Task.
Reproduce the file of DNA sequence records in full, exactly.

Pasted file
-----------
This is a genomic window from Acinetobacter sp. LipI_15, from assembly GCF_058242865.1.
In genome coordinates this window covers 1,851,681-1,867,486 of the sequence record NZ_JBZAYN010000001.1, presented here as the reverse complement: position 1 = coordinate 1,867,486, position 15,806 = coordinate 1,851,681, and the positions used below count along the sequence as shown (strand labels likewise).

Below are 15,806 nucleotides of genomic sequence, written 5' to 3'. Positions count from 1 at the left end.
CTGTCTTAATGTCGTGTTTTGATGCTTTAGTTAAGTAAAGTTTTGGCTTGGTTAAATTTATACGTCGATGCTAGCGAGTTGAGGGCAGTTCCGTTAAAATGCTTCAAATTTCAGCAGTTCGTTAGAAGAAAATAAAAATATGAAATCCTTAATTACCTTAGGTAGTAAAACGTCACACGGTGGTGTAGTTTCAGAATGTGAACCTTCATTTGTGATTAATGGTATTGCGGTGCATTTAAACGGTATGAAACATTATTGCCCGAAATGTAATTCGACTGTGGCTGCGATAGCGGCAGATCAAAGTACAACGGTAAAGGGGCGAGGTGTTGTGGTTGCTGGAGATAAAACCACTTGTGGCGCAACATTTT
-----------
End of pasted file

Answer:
This is a genomic window from Acinetobacter sp. LipI_15, from assembly GCF_058242865.1.
In genome coordinates this window covers 1,851,681-1,867,486 of the sequence record NZ_JBZAYN010000001.1, presented here as the reverse complement: position 1 = coordinate 1,867,486, position 15,806 = coordinate 1,851,681, and the positions used below count along the sequence as shown (strand labels likewise).

Below are 15,806 nucleotides of genomic sequence, written 5' to 3'. Positions count from 1 at the left end.
CTGTCTTAATGTCGTGTTTTGATGCTTTAGTTAAGTAAAGTTTTGGCTTGGTTAAATTTATACGTCGATGCTAGCGAGTTGAGGGCAGTTCCGTTAAAATGCTTCAAATTTCAGCAGTTCGTTAGAAGAAAATAAAAATATGAAATCCTTAATTACCTTAGGTAGTAAAACGTCACACGGTGGTGTAGTTTCAGAATGTGAACCTTCATTTGTGATTAATGGTATTGCGGTGCATTTAAACGGTATGAAACATTATTGCCCGAAATGTAATTCGACTGTGGCTGCGATAGCGGCAGATCAAAGTACAACGGTAAAGGGGCGAGGTGTTGTGGTTGCTGGAGATAAAACCACTTGTGGCGCAACATTTT